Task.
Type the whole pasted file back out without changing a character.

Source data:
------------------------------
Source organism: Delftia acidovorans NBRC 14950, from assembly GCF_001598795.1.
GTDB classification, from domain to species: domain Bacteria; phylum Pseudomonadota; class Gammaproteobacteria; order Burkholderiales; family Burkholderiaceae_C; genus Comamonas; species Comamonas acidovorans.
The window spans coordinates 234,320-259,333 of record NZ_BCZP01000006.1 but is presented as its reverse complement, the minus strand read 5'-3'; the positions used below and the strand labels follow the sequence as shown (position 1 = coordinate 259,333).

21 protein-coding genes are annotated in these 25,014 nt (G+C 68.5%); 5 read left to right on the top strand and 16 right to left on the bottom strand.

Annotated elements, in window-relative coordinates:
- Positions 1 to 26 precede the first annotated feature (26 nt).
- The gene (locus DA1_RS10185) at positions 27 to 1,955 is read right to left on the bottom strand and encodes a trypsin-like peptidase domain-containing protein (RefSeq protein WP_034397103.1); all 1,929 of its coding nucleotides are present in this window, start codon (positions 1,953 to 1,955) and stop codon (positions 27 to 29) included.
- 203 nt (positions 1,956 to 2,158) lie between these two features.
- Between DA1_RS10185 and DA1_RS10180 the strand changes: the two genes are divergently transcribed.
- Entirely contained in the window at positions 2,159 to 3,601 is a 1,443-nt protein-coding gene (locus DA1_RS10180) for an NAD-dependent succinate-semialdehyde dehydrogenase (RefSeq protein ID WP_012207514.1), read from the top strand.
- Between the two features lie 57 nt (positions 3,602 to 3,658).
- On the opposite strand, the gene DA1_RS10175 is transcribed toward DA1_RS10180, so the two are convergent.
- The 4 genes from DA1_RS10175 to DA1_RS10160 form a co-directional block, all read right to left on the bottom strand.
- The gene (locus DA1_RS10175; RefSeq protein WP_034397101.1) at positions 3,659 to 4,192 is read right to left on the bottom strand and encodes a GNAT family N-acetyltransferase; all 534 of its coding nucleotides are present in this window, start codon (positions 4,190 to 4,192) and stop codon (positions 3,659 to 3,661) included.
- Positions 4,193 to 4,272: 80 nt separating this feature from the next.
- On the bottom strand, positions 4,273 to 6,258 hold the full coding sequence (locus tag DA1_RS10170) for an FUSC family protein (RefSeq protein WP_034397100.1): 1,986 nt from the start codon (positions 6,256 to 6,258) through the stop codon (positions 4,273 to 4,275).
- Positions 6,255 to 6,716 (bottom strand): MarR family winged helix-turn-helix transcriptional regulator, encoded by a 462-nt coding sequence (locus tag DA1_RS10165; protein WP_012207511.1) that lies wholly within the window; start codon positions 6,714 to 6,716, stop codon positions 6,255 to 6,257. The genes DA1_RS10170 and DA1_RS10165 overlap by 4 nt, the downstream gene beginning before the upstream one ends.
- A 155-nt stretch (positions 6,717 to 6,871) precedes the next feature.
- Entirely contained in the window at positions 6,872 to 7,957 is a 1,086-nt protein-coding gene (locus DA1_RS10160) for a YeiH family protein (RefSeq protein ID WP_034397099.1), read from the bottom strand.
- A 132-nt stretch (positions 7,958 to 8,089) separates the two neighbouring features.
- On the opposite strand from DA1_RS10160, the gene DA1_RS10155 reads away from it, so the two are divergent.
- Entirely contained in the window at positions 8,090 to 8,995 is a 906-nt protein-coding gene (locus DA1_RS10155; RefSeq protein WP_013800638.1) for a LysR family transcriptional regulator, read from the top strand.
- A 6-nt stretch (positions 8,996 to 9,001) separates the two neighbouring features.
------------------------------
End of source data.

Source organism: Delftia acidovorans NBRC 14950, from assembly GCF_001598795.1.
GTDB classification, from domain to species: domain Bacteria; phylum Pseudomonadota; class Gammaproteobacteria; order Burkholderiales; family Burkholderiaceae_C; genus Comamonas; species Comamonas acidovorans.
The window spans coordinates 234,320-259,333 of record NZ_BCZP01000006.1 but is presented as its reverse complement, the minus strand read 5'-3'; the positions used below and the strand labels follow the sequence as shown (position 1 = coordinate 259,333).

21 protein-coding genes are annotated in these 25,014 nt (G+C 68.5%); 5 read left to right on the top strand and 16 right to left on the bottom strand.

Annotated elements, in window-relative coordinates:
- Positions 1 to 26 precede the first annotated feature (26 nt).
- The gene (locus DA1_RS10185) at positions 27 to 1,955 is read right to left on the bottom strand and encodes a trypsin-like peptidase domain-containing protein (RefSeq protein WP_034397103.1); all 1,929 of its coding nucleotides are present in this window, start codon (positions 1,953 to 1,955) and stop codon (positions 27 to 29) included.
- 203 nt (positions 1,956 to 2,158) lie between these two features.
- Between DA1_RS10185 and DA1_RS10180 the strand changes: the two genes are divergently transcribed.
- Entirely contained in the window at positions 2,159 to 3,601 is a 1,443-nt protein-coding gene (locus DA1_RS10180) for an NAD-dependent succinate-semialdehyde dehydrogenase (RefSeq protein ID WP_012207514.1), read from the top strand.
- Between the two features lie 57 nt (positions 3,602 to 3,658).
- On the opposite strand, the gene DA1_RS10175 is transcribed toward DA1_RS10180, so the two are convergent.
- The 4 genes from DA1_RS10175 to DA1_RS10160 form a co-directional block, all read right to left on the bottom strand.
- The gene (locus DA1_RS10175; RefSeq protein WP_034397101.1) at positions 3,659 to 4,192 is read right to left on the bottom strand and encodes a GNAT family N-acetyltransferase; all 534 of its coding nucleotides are present in this window, start codon (positions 4,190 to 4,192) and stop codon (positions 3,659 to 3,661) included.
- Positions 4,193 to 4,272: 80 nt separating this feature from the next.
- On the bottom strand, positions 4,273 to 6,258 hold the full coding sequence (locus tag DA1_RS10170) for an FUSC family protein (RefSeq protein WP_034397100.1): 1,986 nt from the start codon (positions 6,256 to 6,258) through the stop codon (positions 4,273 to 4,275).
- Positions 6,255 to 6,716 (bottom strand): MarR family winged helix-turn-helix transcriptional regulator, encoded by a 462-nt coding sequence (locus tag DA1_RS10165; protein WP_012207511.1) that lies wholly within the window; start codon positions 6,714 to 6,716, stop codon positions 6,255 to 6,257. The genes DA1_RS10170 and DA1_RS10165 overlap by 4 nt, the downstream gene beginning before the upstream one ends.
- A 155-nt stretch (positions 6,717 to 6,871) precedes the next feature.
- Entirely contained in the window at positions 6,872 to 7,957 is a 1,086-nt protein-coding gene (locus DA1_RS10160) for a YeiH family protein (RefSeq protein ID WP_034397099.1), read from the bottom strand.
- A 132-nt stretch (positions 7,958 to 8,089) separates the two neighbouring features.
- On the opposite strand from DA1_RS10160, the gene DA1_RS10155 reads away from it, so the two are divergent.
- Entirely contained in the window at positions 8,090 to 8,995 is a 906-nt protein-coding gene (locus DA1_RS10155; RefSeq protein WP_013800638.1) for a LysR family transcriptional regulator, read from the top strand.
- A 6-nt stretch (positions 8,996 to 9,001) separates the two neighbouring features.